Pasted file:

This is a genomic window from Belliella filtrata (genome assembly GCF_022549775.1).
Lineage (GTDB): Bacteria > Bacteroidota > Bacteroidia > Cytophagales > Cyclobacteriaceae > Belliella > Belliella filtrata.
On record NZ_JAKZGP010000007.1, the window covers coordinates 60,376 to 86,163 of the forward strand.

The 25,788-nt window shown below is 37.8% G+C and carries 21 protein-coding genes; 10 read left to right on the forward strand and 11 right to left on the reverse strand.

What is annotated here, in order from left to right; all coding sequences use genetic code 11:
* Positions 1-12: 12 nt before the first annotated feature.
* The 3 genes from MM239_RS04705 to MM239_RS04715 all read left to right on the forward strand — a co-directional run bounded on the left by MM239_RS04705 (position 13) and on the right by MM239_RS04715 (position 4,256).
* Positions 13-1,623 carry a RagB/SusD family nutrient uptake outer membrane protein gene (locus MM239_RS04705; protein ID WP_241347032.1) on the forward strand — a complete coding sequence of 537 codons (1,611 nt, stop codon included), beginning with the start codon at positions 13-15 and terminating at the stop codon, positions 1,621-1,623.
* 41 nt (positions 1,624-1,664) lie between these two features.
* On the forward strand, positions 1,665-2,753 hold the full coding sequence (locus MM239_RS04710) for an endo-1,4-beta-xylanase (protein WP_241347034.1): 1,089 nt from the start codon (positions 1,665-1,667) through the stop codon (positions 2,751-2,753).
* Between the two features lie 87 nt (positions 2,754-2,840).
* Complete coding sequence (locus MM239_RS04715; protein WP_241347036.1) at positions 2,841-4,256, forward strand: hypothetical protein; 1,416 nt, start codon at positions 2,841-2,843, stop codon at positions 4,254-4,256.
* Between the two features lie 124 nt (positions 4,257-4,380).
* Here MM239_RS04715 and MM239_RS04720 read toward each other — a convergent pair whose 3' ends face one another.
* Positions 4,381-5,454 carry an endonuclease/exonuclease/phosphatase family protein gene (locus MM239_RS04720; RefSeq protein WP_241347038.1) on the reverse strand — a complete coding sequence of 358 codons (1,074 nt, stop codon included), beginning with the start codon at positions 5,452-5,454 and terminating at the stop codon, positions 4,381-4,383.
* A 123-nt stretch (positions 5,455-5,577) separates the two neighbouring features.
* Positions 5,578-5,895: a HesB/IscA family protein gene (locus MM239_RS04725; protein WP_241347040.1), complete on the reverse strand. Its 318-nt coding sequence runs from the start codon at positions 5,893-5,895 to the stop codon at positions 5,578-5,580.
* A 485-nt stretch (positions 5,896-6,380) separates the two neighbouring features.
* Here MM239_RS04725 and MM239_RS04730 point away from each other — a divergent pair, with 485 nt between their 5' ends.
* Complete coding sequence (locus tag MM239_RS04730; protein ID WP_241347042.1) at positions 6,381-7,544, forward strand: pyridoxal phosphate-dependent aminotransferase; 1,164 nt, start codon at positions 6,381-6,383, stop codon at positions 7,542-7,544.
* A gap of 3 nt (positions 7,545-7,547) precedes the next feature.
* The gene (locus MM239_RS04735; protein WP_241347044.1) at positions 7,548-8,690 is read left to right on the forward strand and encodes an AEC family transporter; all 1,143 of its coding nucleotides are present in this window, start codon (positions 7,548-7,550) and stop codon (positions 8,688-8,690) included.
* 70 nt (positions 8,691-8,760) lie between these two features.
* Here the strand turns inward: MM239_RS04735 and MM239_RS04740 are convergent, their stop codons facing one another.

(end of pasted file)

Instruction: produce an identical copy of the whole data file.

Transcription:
This is a genomic window from Belliella filtrata (genome assembly GCF_022549775.1).
Lineage (GTDB): Bacteria > Bacteroidota > Bacteroidia > Cytophagales > Cyclobacteriaceae > Belliella > Belliella filtrata.
On record NZ_JAKZGP010000007.1, the window covers coordinates 60,376 to 86,163 of the forward strand.

The 25,788-nt window shown below is 37.8% G+C and carries 21 protein-coding genes; 10 read left to right on the forward strand and 11 right to left on the reverse strand.

What is annotated here, in order from left to right; all coding sequences use genetic code 11:
* Positions 1-12: 12 nt before the first annotated feature.
* The 3 genes from MM239_RS04705 to MM239_RS04715 all read left to right on the forward strand — a co-directional run bounded on the left by MM239_RS04705 (position 13) and on the right by MM239_RS04715 (position 4,256).
* Positions 13-1,623 carry a RagB/SusD family nutrient uptake outer membrane protein gene (locus MM239_RS04705; protein ID WP_241347032.1) on the forward strand — a complete coding sequence of 537 codons (1,611 nt, stop codon included), beginning with the start codon at positions 13-15 and terminating at the stop codon, positions 1,621-1,623.
* 41 nt (positions 1,624-1,664) lie between these two features.
* On the forward strand, positions 1,665-2,753 hold the full coding sequence (locus MM239_RS04710) for an endo-1,4-beta-xylanase (protein WP_241347034.1): 1,089 nt from the start codon (positions 1,665-1,667) through the stop codon (positions 2,751-2,753).
* Between the two features lie 87 nt (positions 2,754-2,840).
* Complete coding sequence (locus MM239_RS04715; protein WP_241347036.1) at positions 2,841-4,256, forward strand: hypothetical protein; 1,416 nt, start codon at positions 2,841-2,843, stop codon at positions 4,254-4,256.
* Between the two features lie 124 nt (positions 4,257-4,380).
* Here MM239_RS04715 and MM239_RS04720 read toward each other — a convergent pair whose 3' ends face one another.
* Positions 4,381-5,454 carry an endonuclease/exonuclease/phosphatase family protein gene (locus MM239_RS04720; RefSeq protein WP_241347038.1) on the reverse strand — a complete coding sequence of 358 codons (1,074 nt, stop codon included), beginning with the start codon at positions 5,452-5,454 and terminating at the stop codon, positions 4,381-4,383.
* A 123-nt stretch (positions 5,455-5,577) separates the two neighbouring features.
* Positions 5,578-5,895: a HesB/IscA family protein gene (locus MM239_RS04725; protein WP_241347040.1), complete on the reverse strand. Its 318-nt coding sequence runs from the start codon at positions 5,893-5,895 to the stop codon at positions 5,578-5,580.
* A 485-nt stretch (positions 5,896-6,380) separates the two neighbouring features.
* Here MM239_RS04725 and MM239_RS04730 point away from each other — a divergent pair, with 485 nt between their 5' ends.
* Complete coding sequence (locus tag MM239_RS04730; protein ID WP_241347042.1) at positions 6,381-7,544, forward strand: pyridoxal phosphate-dependent aminotransferase; 1,164 nt, start codon at positions 6,381-6,383, stop codon at positions 7,542-7,544.
* A gap of 3 nt (positions 7,545-7,547) precedes the next feature.
* The gene (locus MM239_RS04735; protein WP_241347044.1) at positions 7,548-8,690 is read left to right on the forward strand and encodes an AEC family transporter; all 1,143 of its coding nucleotides are present in this window, start codon (positions 7,548-7,550) and stop codon (positions 8,688-8,690) included.
* 70 nt (positions 8,691-8,760) lie between these two features.
* Here the strand turns inward: MM239_RS04735 and MM239_RS04740 are convergent, their stop codons facing one another.